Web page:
In your final sentence, let them know you are looking forward to their response. Check out this recent post about how to end an email for more tips about signing off.
You’ll want to finish your email with a professional sign-off. There are a number of closings that are both friendly and professional, including:
Depending on the interactions you had with the employer or hiring manager, you might choose to sign off with both your first and last name or simply your first name. You might find that the company culture or industry calls for a more informal sign-off in the form of your first name, or you might decide that a more formal approach is appropriate.
If you’re not sure what to do, judge by the emails you’ve been exchanging with the hiring manager in the past. If the standard appears to be addressing each other on a first-name basis, you might choose to only sign off with your first name. When you're unsure, though, your safest bet is sticking with full names in your initial greeting and sign-off.
It’s important to show that you are excited about the position you interviewed for and that you are grateful for the opportunity to speak with a hiring manager. When you send a follow-up email, you are increasing the probability that you will get to the next round of the interview process and receive an offer for the job down the line.
Displaying that you have strong soft skills is important when applying for a job, and you can do this in a follow-up email by thanking the recipient for their time, showing your enthusiasm for the position, and recounting anecdotes from your previous interactions.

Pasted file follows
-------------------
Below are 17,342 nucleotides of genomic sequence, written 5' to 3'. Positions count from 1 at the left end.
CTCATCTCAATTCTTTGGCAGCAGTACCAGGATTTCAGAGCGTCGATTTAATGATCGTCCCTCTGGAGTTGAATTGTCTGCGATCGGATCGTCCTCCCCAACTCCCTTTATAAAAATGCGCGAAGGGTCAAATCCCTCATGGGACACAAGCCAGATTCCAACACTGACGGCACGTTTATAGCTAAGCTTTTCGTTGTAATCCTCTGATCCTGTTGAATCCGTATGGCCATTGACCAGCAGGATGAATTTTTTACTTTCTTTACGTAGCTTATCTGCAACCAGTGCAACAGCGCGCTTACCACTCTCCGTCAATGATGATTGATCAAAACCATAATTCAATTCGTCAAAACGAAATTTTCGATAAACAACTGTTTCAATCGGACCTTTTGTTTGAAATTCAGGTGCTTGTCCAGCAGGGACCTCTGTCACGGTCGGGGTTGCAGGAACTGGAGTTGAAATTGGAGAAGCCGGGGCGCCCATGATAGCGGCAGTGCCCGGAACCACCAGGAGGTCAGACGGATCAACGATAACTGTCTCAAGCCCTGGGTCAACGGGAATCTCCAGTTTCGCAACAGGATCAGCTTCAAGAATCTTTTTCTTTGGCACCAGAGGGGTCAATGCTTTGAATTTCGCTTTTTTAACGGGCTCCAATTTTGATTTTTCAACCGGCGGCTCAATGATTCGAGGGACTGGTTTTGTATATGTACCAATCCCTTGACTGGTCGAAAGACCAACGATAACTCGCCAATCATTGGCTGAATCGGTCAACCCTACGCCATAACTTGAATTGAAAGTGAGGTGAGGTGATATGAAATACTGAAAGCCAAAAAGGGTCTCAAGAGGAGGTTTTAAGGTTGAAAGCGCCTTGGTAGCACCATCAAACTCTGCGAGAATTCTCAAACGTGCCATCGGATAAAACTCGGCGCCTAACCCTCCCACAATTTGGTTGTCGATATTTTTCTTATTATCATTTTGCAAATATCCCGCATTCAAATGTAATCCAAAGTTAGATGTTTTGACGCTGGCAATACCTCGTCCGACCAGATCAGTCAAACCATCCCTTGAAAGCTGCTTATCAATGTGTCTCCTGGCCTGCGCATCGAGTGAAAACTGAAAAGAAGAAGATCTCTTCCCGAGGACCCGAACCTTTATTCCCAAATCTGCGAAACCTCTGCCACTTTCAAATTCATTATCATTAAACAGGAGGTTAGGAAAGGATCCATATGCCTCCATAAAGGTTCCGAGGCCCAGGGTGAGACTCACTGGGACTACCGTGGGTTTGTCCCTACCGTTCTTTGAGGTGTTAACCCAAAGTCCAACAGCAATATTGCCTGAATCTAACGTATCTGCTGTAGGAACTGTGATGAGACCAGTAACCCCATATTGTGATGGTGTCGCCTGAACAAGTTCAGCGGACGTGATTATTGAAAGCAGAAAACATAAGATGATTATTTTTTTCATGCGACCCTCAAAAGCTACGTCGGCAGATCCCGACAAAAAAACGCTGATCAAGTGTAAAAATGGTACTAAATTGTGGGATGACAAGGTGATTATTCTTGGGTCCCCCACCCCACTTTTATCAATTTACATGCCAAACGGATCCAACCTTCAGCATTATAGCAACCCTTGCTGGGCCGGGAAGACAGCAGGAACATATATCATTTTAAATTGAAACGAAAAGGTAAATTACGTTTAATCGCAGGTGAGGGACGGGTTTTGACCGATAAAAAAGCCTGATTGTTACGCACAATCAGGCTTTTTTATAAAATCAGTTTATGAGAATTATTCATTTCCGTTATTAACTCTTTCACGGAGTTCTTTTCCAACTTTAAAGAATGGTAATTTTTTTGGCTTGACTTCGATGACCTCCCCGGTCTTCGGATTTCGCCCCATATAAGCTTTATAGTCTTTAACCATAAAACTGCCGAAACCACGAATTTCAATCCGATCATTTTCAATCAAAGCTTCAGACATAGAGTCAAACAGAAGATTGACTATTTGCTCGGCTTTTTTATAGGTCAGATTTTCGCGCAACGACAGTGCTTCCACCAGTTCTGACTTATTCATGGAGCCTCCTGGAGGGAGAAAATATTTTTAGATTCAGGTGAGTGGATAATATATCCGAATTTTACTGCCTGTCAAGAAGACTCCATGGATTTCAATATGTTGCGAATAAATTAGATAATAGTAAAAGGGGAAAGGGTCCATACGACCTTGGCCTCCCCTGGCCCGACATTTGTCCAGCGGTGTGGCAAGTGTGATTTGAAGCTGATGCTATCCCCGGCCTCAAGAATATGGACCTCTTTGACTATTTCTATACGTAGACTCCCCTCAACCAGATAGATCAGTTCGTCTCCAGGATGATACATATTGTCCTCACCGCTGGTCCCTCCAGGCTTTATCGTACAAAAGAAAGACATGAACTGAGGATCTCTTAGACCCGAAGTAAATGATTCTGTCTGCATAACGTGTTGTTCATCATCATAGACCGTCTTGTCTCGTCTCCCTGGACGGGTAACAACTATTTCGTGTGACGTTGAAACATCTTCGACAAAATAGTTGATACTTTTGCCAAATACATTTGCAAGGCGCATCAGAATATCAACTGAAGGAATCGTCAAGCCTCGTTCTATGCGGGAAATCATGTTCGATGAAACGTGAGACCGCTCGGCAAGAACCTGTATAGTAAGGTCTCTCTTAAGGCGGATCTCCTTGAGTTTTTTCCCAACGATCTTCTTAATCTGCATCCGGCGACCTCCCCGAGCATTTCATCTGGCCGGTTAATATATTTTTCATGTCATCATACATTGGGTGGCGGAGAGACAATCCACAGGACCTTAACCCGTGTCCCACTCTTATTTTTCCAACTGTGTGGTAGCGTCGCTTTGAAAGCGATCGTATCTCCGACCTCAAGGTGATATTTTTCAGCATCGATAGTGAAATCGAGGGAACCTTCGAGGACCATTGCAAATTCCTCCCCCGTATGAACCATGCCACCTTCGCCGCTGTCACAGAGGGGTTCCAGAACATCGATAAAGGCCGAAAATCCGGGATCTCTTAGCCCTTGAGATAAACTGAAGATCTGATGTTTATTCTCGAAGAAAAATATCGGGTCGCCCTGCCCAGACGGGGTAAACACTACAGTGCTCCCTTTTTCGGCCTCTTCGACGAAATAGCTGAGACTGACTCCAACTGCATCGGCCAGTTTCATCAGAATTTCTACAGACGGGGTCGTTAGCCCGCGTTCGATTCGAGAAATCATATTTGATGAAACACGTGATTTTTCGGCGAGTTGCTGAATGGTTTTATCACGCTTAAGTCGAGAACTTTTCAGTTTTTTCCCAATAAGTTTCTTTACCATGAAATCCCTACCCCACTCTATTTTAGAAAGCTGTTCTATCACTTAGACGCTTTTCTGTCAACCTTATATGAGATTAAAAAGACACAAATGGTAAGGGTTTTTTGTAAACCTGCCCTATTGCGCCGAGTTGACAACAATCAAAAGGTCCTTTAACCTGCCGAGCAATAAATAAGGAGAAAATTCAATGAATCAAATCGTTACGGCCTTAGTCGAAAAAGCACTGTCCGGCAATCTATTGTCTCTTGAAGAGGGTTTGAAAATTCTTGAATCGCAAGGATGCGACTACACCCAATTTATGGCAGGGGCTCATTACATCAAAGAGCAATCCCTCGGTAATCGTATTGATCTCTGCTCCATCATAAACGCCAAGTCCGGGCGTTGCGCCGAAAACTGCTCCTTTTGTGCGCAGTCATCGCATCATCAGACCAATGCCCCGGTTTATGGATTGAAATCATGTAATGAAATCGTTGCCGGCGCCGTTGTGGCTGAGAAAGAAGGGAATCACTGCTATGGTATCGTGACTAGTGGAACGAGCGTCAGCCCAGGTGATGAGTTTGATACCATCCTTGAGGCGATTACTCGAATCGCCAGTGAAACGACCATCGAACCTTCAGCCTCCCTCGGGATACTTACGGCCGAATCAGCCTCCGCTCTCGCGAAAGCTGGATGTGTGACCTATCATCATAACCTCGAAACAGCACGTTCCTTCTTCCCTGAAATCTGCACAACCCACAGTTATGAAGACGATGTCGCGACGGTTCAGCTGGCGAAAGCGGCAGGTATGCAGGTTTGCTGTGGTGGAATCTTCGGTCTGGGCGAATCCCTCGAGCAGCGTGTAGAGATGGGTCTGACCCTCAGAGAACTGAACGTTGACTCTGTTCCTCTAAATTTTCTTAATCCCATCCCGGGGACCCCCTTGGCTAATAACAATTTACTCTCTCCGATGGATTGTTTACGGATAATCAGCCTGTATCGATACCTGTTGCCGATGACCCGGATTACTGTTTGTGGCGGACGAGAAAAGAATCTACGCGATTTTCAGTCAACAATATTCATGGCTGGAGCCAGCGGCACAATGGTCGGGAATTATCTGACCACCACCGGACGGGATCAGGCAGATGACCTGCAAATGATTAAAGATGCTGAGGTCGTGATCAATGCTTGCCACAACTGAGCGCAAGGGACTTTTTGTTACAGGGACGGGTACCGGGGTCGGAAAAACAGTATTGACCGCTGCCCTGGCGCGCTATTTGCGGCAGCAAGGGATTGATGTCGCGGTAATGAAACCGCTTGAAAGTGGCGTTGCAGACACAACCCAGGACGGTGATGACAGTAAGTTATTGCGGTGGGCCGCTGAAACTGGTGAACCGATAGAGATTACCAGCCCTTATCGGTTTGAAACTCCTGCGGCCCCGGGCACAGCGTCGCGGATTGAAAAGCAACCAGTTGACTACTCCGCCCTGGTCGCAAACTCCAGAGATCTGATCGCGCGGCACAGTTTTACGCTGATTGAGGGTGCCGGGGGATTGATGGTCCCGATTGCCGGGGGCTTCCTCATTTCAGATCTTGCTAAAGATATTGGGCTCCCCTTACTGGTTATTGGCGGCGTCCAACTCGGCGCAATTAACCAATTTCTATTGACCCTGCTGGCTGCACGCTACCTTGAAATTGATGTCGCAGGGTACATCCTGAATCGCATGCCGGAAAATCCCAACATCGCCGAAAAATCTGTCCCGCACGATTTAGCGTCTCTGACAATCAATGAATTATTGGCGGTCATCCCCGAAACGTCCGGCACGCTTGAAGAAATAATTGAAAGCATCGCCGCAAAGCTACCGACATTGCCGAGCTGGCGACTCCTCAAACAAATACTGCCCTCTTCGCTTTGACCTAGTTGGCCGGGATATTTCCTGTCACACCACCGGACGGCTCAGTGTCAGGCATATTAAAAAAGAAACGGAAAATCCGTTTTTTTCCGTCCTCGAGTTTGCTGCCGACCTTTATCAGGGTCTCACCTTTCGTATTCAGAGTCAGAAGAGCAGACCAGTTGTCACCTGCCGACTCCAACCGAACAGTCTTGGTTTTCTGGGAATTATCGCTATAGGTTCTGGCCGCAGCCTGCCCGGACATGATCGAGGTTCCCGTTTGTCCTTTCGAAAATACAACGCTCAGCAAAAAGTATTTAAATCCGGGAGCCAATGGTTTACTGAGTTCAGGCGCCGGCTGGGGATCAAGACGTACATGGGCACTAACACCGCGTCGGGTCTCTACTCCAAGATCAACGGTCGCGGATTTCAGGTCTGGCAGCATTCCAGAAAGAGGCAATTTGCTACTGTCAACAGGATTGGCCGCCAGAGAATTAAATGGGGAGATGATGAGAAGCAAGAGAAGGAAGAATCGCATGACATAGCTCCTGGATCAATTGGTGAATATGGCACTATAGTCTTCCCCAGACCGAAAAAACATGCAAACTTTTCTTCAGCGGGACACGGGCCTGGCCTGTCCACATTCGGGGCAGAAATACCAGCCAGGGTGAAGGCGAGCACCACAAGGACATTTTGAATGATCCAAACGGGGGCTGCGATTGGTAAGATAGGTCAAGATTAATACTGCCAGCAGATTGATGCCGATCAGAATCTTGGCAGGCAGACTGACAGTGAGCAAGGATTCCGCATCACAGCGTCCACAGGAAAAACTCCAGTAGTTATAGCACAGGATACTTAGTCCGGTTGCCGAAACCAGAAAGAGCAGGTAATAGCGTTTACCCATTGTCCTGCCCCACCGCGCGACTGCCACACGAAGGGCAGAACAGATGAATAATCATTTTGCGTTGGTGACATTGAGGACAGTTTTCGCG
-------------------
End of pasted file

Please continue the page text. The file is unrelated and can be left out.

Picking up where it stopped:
Hiring managers know that it is much more difficult to teach soft skills in the workplace, so displaying your mastery of things like active listening, communication, and respect can go a long way.
Finally, sending a follow-up email can also help to make you more memorable to the interviewer. There’s a high likelihood that many people have applied for the same position you did, and you want to do what you can to stand out. Not everyone will follow up after the interview, and doing so can help ensure that your name is at the top of the hiring team's minds when they are making their final decision.
Immediately after your job interview, you might be wondering how soon is too soon to get back in touch. In general, the answer is: the sooner, the better. It’s advised that anytime within the first twenty-four hours after the interview is best when sending a follow-up.
Of course, you don’t want to cross the line by harassing your potential employer if you haven’t heard back in a while.
After you’ve sent your follow-up email, hold off for two weeks before sending a “checking-in” email. This is best left as a brief message that offers a gentle nudge for an update and reiterates that you’re still interested in the position.
If you still don’t receive a response after that, you can wait several more weeks before sending a “staying in touch” email. This is an opportunity to remind the hiring team that you are still interested in the job. It’s possible that they take a while to make their decision and you’re still in the running, or maybe they’ve already selected someone else for the position. Either way, it’s a great opportunity to get some more practice with your soft skills.
Looking for more tips on how to write better emails? Check out our library of articles on how to write better.